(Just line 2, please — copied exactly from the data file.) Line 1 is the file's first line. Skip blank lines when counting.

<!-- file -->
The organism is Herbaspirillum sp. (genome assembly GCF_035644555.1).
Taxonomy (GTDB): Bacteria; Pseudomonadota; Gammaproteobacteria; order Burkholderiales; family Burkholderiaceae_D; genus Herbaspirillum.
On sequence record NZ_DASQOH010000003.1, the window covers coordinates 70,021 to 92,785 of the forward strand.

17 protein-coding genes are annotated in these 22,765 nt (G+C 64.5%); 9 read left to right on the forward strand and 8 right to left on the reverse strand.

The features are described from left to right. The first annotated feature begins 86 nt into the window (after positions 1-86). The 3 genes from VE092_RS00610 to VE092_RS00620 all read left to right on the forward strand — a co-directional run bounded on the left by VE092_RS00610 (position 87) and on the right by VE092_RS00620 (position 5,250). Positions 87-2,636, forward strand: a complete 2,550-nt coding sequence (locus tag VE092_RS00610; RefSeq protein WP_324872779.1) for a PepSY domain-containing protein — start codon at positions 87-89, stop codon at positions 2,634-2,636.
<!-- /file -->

Taxonomy (GTDB): Bacteria; Pseudomonadota; Gammaproteobacteria; order Burkholderiales; family Burkholderiaceae_D; genus Herbaspirillum.